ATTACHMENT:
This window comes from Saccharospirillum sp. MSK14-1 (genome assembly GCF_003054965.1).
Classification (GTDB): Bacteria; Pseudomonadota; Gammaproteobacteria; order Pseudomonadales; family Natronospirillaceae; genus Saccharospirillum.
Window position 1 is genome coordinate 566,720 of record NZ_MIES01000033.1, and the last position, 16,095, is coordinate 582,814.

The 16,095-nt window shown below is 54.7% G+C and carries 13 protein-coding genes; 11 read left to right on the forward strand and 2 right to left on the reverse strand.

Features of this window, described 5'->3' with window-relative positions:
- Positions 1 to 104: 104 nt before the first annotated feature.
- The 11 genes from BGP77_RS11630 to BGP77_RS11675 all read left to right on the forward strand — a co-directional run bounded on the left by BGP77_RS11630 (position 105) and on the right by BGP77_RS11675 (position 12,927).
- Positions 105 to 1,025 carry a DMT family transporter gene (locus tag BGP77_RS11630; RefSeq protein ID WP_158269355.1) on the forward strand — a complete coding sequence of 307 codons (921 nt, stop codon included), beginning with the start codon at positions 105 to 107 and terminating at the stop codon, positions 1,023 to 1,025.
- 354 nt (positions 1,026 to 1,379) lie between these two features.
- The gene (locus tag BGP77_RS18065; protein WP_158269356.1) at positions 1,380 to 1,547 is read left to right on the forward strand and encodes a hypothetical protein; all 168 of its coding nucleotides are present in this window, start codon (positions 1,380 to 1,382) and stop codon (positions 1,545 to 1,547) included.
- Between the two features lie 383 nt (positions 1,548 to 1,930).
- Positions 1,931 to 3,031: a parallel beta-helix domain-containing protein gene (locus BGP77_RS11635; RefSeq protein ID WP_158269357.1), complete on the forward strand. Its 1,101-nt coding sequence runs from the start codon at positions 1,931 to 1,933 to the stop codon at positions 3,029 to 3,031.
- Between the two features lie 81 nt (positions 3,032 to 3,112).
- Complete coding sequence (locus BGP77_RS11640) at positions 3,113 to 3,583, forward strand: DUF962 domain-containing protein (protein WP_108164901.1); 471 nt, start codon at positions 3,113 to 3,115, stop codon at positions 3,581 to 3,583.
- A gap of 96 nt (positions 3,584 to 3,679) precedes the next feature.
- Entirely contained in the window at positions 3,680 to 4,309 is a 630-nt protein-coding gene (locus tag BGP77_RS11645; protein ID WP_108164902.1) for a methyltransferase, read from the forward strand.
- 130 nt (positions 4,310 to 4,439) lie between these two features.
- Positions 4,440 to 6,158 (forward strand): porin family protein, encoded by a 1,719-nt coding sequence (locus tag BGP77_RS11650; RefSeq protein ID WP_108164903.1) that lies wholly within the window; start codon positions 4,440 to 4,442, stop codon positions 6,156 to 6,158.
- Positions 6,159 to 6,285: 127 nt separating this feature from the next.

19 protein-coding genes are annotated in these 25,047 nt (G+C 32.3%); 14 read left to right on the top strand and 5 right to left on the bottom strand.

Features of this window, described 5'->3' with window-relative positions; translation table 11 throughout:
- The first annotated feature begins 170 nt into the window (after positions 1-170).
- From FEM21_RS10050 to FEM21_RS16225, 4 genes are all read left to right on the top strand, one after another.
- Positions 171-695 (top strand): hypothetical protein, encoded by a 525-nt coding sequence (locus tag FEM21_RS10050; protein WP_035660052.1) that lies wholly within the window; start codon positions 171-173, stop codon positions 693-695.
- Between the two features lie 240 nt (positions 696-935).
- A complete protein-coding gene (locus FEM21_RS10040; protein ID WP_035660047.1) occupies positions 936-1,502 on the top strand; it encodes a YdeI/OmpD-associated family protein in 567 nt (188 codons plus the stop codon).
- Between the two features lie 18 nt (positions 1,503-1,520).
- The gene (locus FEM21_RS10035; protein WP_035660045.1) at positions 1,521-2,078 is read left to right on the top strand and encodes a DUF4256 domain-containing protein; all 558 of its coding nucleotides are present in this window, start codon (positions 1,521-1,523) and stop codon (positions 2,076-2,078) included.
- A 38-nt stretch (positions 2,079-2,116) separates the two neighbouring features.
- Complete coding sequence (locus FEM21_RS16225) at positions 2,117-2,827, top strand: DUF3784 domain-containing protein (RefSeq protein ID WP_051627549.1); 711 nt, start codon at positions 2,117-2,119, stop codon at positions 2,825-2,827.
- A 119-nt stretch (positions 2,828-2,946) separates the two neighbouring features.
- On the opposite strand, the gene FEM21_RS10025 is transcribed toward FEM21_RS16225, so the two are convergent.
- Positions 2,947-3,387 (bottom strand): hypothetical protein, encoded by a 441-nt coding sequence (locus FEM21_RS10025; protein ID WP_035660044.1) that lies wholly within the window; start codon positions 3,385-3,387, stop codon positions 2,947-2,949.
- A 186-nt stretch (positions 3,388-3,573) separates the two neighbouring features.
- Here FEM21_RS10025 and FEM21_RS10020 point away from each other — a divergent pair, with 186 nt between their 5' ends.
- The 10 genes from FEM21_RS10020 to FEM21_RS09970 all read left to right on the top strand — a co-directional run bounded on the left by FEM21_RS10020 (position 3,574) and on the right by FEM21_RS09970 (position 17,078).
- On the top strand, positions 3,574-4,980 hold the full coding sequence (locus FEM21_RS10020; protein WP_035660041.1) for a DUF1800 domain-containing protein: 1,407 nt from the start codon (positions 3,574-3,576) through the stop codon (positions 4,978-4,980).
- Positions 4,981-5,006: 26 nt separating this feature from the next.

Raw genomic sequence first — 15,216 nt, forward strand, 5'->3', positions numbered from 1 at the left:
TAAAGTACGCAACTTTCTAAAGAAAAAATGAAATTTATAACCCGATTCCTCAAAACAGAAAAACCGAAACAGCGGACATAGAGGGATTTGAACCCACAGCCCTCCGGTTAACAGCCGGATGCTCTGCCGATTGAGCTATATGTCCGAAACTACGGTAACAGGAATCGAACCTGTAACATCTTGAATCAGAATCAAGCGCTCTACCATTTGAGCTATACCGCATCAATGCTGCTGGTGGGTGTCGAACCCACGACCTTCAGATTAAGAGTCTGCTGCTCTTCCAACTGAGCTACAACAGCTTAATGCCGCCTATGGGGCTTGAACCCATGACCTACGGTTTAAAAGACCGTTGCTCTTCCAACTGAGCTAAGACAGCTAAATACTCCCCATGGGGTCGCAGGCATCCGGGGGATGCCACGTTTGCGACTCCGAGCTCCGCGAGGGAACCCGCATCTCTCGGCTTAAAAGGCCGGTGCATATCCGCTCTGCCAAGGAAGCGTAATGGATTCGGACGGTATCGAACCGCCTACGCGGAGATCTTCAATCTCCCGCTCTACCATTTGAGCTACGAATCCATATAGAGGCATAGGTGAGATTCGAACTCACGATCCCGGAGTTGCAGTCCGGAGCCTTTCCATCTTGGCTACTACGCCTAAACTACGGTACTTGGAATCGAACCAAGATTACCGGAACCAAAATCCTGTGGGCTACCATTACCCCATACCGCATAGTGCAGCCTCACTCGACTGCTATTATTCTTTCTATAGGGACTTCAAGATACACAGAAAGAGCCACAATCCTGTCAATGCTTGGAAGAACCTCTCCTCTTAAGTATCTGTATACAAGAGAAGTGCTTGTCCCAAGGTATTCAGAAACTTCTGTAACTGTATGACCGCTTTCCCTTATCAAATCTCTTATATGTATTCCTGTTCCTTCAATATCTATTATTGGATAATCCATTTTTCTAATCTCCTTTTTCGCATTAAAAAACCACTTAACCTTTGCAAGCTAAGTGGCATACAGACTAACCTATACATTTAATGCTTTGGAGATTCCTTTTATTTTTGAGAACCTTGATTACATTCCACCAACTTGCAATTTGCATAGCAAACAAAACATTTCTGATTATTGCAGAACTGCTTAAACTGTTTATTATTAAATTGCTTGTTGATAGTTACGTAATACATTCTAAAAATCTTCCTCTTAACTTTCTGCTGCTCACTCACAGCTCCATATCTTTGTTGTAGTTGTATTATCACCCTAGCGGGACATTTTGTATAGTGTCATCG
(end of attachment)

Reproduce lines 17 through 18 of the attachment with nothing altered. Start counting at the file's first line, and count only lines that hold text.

- 130 nt (positions 4,310 to 4,439) lie between these two features.
- Positions 4,440 to 6,158 (forward strand): porin family protein, encoded by a 1,719-nt coding sequence (locus tag BGP77_RS11650; RefSeq protein ID WP_108164903.1) that lies wholly within the window; start codon positions 4,440 to 4,442, stop codon positions 6,156 to 6,158.